Beaton: Bob Dylan to the establishment: “It ain’t me babe”
November 12, 2016
The establishment got spanked. Here's the story:
Some old geezers in Scandinavia are very proud of some prizes they give. They call them "Nobel Prizes."
The prize comes in several flavors. The "Peace Prize," for example, is awarded by Norwegian politicians. They give it to other politicians who they like.
One year they gave it to a guy who said he invented the internet, then lost an election for United States president, then refused to accept the election results, then threw the country into chaos for a month, then lost in the courts and then got rich inventing global warming.
Another year they gave it to an American president who succeeded in getting elected and nothing else (I suppose they had to give him one after giving one to the earlier guy for failing to get elected) and who later succeeded in escalating but not winning a war in Afghanistan, which is now the longest-running war in American history.
One year they gave their Peace Prize to a Palestinian terrorist.
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There's also a Nobel Prize for "literature" for the person they deem the planet's best writer. This one is given by an obscure club of 18 lousy writers in Sweden. They call themselves the Swedish Academy. Everyone else calls them "Who?"
Their motto sounds like an advertisement for a suburban dinner theater: "Talent and Taste."
This year, they gave their Nobel Prize for literature to Bob Dylan. Or at least they tried. Seems Bob wouldn't return their phone calls.
Bob has a history of bucking the establishment. He was born Robert Zimmerman in a small, Minnesota town. He learned some acoustic guitar and taught himself the harmonica. He changed his name, went to Greenwich Village and made a name for himself as a folk singer. Hippies liked him.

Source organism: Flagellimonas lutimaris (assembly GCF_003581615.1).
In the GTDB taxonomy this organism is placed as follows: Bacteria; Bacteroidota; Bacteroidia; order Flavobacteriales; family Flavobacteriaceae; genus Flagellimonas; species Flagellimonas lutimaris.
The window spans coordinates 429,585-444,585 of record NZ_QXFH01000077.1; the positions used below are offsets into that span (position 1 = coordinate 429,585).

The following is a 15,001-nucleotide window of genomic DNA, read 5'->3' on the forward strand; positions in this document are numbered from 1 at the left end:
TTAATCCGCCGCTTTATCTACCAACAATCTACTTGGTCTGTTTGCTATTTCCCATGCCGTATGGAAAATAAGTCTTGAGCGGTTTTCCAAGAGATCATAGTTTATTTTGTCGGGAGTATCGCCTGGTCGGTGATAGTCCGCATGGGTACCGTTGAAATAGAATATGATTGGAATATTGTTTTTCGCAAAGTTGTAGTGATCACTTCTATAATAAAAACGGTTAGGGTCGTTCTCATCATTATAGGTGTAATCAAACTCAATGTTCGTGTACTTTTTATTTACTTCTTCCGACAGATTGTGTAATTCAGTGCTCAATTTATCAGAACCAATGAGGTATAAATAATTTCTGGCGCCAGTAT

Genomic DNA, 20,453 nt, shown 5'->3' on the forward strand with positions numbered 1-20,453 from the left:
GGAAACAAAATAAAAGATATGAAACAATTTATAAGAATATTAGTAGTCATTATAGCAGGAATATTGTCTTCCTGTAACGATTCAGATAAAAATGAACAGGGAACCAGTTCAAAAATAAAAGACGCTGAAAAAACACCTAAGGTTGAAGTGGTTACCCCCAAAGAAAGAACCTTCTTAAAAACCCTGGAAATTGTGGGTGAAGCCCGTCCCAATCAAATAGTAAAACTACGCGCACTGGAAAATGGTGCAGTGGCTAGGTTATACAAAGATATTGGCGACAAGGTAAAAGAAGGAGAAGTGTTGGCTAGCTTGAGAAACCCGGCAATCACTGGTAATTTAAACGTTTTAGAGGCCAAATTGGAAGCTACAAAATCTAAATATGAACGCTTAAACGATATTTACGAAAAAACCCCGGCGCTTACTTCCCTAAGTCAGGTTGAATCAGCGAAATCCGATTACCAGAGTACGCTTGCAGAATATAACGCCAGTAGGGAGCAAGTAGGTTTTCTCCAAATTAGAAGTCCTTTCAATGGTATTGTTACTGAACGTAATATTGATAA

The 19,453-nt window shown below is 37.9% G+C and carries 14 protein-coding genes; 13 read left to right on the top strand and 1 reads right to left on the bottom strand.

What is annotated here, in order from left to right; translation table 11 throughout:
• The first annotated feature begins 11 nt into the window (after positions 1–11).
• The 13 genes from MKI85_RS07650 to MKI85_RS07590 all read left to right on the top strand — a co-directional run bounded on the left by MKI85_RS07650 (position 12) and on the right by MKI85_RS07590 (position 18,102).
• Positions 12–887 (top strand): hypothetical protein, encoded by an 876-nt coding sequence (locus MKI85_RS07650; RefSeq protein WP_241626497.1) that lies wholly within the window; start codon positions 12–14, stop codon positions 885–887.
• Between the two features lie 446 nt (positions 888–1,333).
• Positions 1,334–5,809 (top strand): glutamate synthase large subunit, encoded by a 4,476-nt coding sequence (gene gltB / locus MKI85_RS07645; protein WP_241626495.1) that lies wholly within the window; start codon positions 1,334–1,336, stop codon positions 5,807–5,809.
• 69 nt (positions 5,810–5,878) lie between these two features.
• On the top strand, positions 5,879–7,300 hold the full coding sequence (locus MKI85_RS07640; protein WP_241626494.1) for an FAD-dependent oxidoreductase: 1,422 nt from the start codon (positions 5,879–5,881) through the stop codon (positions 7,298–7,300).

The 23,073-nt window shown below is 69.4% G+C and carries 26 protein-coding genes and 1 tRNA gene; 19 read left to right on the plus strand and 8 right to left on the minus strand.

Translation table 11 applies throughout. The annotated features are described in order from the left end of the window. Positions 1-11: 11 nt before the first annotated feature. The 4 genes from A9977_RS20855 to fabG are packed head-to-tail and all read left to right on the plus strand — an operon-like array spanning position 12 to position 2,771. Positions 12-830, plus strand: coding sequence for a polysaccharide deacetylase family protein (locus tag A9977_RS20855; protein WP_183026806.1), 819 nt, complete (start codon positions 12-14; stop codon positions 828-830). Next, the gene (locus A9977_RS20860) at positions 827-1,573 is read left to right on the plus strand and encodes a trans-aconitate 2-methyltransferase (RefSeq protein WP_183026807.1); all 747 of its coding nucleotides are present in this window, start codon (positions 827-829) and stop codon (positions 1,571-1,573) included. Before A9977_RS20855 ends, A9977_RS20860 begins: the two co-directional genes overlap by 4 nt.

Then he decided to plug the guitar in. The hippies went berserk, even without their drugs. Overnight, their cheers turned to boos just because Bob had tried something new.
Hippies were like that. They always wanted you to be new and different, but only if you did it their old-and-same way.
Bob survived being ostracized for being different by the conformist hippies. On the sheer strength of his creative talent (not so much his singing voice), he became truly great.
The hippies eventually grew up, or at least older, and became liberals watching public television fundraisers showing Peter, Paul and Mary singing saccharine versions of Bob's songs about '60s protests that they never actually participated in.
And then Bob threw another switch. In middle age, he became a Christian.
Like the hippies earlier, the liberals went berserk. Christianity is for hicks, they believed, not for Bob and other sophisticates like themselves.
Later still, Bob defended Israel's right to defend itself. The liberals, now rebranded as politically correct "progressives," didn't like that, either. Bullies never like people who believe in defense.
Nobel Prize announcements are watched almost as closely as "American Idol," and the Swedes know it. So this year they grandiloquently proclaimed that Bob had "created new poetic expressions within the great American song tradition."
Huh? What are "poetic expressions"? Is that a wooly phrase for "poetry"?
I told you they were lousy writers.
That evening, Bob gave one of the hundreds of concerts that he still gives at age 75. He made no mention of his big prize. And for a month he wouldn't return the Swedes' phone calls.
The Swedes got mad— for Swedes, anyway. One said Bob's refusal to acknowledge this prize that he never asked for was "an unprecedented situation" and called him "impolite and arrogant."
I already told you twice that they're lousy writers. But they do have a talent and taste for unintentional irony. If they want to avoid "unprecedented situations," then maybe they should give their little prize for creativity to someone less creative.
As for "arrogance," it's this self-appointed committee of hacks, not Bob, who presume to judge the world's best writing. And then when Bob refuses to acknowledge their judgment, they presume to whine, "Just who does he think he is?"
Here's who. He's an independent thinker who is unwilling to allow himself to be used by establishmentarian prigs seeking to award themselves the authority to decide what is good.
Eventually, Bob returned their calls. And he says he'll show up for the big ceremony, "if it's at all possible."
Bob being Bob, it sounds like he'll have a concert to give that night instead. Even bad Swedish writers would recognize the symbolism.
In other symbolic news about the establishment, the dishonest, self-dealing insider whom the establishment hand picked to be the next president lost to a businessman who builds things.
The times, it seems, they are a-changin'.
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